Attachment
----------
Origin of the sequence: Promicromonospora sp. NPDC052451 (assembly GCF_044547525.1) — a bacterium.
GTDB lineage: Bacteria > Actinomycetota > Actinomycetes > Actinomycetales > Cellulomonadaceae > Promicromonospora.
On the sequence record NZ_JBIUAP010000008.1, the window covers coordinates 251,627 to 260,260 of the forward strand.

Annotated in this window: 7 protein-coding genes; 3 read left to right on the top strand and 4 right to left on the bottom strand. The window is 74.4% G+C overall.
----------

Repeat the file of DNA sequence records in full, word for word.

Origin of the sequence: Promicromonospora sp. NPDC052451 (assembly GCF_044547525.1) — a bacterium.
GTDB lineage: Bacteria > Actinomycetota > Actinomycetes > Actinomycetales > Cellulomonadaceae > Promicromonospora.
On the sequence record NZ_JBIUAP010000008.1, the window covers coordinates 251,627 to 260,260 of the forward strand.

Annotated in this window: 7 protein-coding genes; 3 read left to right on the top strand and 4 right to left on the bottom strand. The window is 74.4% G+C overall.